Marsden Hartley, “Canuck Lumberjack at Old Orchard Beach, Maine”, 1940-1941, Oil on Masonite
Marsden Hartley, one of the first American artists to paint in a completely abstract mode, was part of the circle of artists, including Georgia O’Keeffe, Arthur Dove, Charles Demuth, and John Marin, who congregated around and were promoted by photographer Alfred Stieglitz. Hartley incorporated into his own paintings the abstract trends that he witnessed first-hand during his time among avant-garde artists in Europe during the 1910s.
While his early abstract style met with resistance back in the States, Hartley, undeterred, continued to paint his more recognizable subject matter with the same vivid colors, sharp contrasts, simplified forms, and ambiguous space that he mastered early in his career.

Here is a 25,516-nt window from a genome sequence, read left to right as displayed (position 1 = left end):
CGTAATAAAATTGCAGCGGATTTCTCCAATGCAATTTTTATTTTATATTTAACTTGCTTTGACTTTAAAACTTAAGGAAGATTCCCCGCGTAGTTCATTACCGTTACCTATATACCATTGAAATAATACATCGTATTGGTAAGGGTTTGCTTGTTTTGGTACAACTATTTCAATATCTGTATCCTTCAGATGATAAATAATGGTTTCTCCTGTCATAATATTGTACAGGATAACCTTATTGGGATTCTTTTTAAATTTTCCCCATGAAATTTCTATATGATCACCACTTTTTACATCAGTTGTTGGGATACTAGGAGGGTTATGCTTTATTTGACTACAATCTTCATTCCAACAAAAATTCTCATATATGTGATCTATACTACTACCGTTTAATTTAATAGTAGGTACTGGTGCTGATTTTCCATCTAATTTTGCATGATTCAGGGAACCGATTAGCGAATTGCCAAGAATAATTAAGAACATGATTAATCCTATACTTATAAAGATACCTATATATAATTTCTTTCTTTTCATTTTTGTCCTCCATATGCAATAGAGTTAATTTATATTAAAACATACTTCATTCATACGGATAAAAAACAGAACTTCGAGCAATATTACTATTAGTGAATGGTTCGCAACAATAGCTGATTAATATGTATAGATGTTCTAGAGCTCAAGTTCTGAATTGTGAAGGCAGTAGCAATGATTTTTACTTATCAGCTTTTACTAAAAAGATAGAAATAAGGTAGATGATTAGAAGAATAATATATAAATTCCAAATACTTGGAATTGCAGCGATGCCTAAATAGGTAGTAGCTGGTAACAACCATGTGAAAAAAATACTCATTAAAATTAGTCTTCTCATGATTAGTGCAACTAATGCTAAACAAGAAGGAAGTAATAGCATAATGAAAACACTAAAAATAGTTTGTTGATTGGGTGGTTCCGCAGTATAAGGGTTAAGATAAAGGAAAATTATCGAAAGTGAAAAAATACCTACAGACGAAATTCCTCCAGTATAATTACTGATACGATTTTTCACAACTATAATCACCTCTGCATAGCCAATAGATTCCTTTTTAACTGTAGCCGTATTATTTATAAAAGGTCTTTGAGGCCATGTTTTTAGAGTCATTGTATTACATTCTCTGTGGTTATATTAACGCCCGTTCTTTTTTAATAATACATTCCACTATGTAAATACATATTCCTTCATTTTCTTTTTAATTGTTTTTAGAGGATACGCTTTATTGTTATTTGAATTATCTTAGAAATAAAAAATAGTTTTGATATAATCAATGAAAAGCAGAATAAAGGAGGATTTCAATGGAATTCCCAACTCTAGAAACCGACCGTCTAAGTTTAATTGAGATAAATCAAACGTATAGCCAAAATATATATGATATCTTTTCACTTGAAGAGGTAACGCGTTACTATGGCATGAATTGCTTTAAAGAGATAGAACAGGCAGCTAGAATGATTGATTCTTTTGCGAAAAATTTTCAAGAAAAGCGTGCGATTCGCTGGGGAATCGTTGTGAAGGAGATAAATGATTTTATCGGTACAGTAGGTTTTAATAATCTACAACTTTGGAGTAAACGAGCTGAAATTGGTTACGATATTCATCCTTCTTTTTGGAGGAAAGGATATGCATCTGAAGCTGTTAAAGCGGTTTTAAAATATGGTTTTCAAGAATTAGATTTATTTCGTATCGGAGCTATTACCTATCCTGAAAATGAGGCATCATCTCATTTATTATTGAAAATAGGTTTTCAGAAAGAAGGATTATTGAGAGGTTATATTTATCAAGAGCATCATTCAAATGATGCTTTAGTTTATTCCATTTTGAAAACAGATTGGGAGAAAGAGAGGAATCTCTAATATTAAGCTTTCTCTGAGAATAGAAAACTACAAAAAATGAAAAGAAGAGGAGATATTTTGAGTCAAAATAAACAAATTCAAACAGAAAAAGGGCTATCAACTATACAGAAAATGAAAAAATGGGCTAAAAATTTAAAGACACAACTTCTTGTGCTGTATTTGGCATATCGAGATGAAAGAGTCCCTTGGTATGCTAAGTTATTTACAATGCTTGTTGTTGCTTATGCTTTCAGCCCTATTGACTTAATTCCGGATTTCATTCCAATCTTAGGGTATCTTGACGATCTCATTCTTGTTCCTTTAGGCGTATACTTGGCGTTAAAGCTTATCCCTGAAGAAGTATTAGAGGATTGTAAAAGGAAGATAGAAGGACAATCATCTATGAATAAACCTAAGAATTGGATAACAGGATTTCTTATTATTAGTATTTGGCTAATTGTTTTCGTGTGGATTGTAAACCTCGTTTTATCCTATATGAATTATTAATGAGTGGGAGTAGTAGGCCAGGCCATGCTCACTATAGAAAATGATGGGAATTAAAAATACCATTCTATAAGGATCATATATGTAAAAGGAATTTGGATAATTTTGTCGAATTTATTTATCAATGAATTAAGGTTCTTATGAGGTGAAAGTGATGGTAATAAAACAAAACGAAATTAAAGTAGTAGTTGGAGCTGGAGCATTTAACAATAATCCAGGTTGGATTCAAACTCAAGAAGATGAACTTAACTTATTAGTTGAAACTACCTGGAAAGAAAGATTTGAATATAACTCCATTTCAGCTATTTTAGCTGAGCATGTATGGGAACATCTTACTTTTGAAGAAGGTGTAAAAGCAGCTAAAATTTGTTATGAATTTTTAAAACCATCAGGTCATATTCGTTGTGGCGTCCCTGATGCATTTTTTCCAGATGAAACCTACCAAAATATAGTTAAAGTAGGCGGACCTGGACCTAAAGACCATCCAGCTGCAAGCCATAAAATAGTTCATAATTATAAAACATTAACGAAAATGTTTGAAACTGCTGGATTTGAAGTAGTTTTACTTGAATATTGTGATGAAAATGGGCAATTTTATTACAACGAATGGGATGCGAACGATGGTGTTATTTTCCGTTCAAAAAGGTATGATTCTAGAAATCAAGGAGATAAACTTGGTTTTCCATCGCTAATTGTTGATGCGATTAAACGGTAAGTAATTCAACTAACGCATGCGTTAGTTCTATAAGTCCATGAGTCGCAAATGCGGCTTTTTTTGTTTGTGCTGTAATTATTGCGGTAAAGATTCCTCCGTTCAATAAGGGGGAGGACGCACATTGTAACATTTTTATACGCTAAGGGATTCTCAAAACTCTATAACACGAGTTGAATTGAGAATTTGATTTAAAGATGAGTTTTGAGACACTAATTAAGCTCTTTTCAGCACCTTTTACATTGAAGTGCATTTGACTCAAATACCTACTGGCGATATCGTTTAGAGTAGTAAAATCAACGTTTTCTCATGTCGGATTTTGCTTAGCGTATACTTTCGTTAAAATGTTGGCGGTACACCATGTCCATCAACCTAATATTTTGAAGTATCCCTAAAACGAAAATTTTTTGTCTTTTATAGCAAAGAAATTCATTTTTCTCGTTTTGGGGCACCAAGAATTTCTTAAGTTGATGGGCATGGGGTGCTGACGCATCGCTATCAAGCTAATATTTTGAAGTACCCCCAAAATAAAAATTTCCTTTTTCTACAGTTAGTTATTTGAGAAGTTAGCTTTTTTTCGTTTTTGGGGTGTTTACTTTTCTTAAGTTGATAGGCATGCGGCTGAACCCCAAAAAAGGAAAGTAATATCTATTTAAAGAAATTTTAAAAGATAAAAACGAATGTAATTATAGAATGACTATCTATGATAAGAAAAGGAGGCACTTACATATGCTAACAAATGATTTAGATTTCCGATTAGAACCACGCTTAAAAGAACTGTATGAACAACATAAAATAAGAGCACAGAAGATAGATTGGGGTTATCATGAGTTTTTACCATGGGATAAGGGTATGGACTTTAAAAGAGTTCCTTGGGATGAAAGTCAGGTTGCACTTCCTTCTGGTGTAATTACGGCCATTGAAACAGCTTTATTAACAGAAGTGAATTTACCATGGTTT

His landscape paintings, imbued with the spirit of 19th century American Transcendentalism, as well as his later portraits, which convey a love for and the earnestness of his subjects, are a uniquely American version of modernism that continue to resonate among younger contemporary artists today.
While he rarely discussed his private relationships in public, many now surmise that Hartley had several gay relationships throughout his life. At various points, he commemorated these relationships – more subtly in his early painting and more overtly in his later paintings – making Hartley an important early touchstone for gay identity in the United States.